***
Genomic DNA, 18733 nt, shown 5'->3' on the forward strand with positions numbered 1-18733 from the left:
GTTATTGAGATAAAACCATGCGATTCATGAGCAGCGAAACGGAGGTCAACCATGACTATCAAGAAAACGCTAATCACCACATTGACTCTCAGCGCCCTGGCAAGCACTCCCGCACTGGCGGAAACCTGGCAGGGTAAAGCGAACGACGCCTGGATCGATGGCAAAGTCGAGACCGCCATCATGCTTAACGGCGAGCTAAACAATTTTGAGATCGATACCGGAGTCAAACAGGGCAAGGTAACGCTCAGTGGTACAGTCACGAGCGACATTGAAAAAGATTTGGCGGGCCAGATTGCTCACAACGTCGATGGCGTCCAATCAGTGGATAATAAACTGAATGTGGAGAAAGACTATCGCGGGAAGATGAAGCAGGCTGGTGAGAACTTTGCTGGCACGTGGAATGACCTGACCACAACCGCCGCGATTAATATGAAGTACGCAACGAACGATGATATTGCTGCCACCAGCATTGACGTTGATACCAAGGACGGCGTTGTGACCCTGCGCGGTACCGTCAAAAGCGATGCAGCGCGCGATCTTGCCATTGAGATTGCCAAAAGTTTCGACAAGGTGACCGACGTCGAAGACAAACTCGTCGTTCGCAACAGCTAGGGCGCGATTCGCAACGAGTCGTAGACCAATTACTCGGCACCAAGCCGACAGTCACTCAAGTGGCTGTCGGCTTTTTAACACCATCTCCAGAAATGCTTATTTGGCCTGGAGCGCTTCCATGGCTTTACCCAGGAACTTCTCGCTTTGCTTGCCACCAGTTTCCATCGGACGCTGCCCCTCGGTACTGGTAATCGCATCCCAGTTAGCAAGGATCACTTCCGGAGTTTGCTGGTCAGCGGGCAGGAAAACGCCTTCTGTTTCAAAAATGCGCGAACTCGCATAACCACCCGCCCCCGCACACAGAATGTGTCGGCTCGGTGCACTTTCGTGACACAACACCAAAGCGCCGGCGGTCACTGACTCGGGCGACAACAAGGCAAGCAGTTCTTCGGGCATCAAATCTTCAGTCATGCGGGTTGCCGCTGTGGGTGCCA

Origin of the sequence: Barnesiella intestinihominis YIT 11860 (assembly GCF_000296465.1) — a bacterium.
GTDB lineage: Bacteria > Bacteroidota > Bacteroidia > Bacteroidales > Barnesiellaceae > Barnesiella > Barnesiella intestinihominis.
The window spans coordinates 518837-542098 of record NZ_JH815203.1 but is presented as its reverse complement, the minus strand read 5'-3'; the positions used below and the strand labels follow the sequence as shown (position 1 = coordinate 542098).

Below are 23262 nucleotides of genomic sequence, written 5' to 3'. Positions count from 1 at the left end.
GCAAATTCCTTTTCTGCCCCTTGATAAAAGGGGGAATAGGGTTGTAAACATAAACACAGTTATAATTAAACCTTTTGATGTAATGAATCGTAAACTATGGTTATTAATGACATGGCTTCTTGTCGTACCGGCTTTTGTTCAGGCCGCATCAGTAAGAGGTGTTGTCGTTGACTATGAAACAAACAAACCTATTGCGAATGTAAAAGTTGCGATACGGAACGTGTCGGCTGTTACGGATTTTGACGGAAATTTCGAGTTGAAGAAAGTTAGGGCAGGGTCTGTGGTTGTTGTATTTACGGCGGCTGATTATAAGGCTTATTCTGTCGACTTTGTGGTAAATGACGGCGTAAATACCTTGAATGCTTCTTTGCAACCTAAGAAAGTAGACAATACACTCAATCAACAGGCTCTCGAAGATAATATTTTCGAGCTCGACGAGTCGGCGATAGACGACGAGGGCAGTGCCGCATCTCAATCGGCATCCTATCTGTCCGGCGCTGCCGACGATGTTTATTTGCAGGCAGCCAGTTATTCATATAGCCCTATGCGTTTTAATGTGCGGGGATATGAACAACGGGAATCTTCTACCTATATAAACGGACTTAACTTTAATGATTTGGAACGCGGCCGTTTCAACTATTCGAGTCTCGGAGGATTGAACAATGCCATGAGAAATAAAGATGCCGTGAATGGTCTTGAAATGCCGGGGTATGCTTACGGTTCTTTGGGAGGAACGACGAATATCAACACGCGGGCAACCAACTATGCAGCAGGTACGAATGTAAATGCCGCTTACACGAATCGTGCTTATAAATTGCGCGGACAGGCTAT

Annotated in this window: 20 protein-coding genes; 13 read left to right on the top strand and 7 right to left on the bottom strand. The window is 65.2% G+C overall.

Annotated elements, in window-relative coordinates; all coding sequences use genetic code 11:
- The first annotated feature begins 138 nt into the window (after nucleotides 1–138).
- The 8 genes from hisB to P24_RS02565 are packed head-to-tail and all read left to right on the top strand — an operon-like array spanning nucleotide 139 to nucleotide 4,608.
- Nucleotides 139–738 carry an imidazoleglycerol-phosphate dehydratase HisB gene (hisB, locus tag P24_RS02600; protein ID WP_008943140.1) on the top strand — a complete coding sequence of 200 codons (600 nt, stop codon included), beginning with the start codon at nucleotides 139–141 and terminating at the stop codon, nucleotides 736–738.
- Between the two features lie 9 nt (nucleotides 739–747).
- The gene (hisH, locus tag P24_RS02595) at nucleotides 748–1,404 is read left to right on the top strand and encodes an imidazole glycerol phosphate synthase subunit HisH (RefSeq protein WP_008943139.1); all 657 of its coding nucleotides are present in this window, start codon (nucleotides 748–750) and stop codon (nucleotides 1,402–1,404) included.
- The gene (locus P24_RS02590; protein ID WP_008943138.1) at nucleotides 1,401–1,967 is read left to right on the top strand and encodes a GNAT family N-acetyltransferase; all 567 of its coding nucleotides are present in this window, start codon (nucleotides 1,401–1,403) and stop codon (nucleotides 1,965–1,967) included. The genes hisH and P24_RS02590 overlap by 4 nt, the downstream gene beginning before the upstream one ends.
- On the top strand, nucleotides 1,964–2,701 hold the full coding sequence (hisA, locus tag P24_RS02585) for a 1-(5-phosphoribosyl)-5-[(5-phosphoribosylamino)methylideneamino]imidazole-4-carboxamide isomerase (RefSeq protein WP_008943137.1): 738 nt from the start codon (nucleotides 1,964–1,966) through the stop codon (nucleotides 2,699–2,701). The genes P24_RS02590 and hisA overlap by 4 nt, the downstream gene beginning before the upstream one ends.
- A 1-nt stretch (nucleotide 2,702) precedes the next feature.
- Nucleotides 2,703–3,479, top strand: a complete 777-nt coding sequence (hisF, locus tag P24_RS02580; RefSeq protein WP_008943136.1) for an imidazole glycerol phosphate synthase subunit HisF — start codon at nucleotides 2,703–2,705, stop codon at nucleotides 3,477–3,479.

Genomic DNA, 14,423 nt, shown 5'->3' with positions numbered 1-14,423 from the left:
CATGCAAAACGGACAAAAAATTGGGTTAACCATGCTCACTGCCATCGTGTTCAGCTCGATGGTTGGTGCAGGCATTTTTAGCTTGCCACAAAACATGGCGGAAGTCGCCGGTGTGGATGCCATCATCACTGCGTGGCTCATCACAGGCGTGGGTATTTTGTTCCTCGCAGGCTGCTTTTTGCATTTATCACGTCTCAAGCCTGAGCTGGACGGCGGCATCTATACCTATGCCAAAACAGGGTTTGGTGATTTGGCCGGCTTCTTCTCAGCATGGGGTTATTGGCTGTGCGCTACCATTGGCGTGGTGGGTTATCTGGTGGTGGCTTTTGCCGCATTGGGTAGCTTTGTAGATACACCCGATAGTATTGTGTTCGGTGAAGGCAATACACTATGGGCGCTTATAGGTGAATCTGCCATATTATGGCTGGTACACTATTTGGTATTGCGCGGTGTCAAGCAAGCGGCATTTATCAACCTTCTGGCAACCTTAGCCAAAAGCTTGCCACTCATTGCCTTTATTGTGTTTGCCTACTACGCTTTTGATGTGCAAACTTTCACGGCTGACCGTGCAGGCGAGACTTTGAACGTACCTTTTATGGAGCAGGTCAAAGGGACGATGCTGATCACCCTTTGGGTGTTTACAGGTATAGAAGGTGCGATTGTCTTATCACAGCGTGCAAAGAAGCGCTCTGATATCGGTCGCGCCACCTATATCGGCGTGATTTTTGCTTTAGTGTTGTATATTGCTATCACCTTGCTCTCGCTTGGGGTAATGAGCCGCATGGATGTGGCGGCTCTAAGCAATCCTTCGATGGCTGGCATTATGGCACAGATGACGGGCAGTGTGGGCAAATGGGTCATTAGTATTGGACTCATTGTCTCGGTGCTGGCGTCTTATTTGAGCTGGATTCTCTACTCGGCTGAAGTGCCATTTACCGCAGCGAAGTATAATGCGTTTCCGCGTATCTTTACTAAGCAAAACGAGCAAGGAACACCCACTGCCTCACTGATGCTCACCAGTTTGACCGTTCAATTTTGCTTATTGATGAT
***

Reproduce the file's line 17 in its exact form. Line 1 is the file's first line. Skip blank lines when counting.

- A 1-nt stretch (nucleotide 2,702) precedes the next feature.